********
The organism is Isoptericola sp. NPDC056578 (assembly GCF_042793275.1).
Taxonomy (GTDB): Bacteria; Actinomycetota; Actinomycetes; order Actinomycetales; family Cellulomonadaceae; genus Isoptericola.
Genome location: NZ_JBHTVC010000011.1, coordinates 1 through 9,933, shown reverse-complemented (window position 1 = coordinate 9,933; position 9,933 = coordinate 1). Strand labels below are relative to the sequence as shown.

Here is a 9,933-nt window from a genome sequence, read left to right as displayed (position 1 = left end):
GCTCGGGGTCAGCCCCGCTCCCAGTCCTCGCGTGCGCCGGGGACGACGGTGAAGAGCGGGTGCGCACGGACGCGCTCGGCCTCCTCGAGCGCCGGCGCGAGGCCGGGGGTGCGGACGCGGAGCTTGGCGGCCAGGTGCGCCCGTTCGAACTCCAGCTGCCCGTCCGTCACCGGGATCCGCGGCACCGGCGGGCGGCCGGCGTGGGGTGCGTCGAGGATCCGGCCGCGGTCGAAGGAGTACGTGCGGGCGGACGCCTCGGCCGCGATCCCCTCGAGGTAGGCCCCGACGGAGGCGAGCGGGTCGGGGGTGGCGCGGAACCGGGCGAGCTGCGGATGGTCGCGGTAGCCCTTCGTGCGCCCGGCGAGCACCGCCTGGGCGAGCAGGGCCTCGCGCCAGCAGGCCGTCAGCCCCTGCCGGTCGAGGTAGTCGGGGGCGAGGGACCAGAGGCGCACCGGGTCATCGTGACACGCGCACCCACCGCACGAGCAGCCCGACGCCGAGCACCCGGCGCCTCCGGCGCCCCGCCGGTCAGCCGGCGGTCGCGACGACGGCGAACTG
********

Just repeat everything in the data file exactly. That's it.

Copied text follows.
The organism is Isoptericola sp. NPDC056578 (assembly GCF_042793275.1).
Taxonomy (GTDB): Bacteria; Actinomycetota; Actinomycetes; order Actinomycetales; family Cellulomonadaceae; genus Isoptericola.
Genome location: NZ_JBHTVC010000011.1, coordinates 1 through 9,933, shown reverse-complemented (window position 1 = coordinate 9,933; position 9,933 = coordinate 1). Strand labels below are relative to the sequence as shown.

Here is a 9,933-nt window from a genome sequence, read left to right as displayed (position 1 = left end):
GCTCGGGGTCAGCCCCGCTCCCAGTCCTCGCGTGCGCCGGGGACGACGGTGAAGAGCGGGTGCGCACGGACGCGCTCGGCCTCCTCGAGCGCCGGCGCGAGGCCGGGGGTGCGGACGCGGAGCTTGGCGGCCAGGTGCGCCCGTTCGAACTCCAGCTGCCCGTCCGTCACCGGGATCCGCGGCACCGGCGGGCGGCCGGCGTGGGGTGCGTCGAGGATCCGGCCGCGGTCGAAGGAGTACGTGCGGGCGGACGCCTCGGCCGCGATCCCCTCGAGGTAGGCCCCGACGGAGGCGAGCGGGTCGGGGGTGGCGCGGAACCGGGCGAGCTGCGGATGGTCGCGGTAGCCCTTCGTGCGCCCGGCGAGCACCGCCTGGGCGAGCAGGGCCTCGCGCCAGCAGGCCGTCAGCCCCTGCCGGTCGAGGTAGTCGGGGGCGAGGGACCAGAGGCGCACCGGGTCATCGTGACACGCGCACCCACCGCACGAGCAGCCCGACGCCGAGCACCCGGCGCCTCCGGCGCCCCGCCGGTCAGCCGGCGGTCGCGACGACGGCGAACTG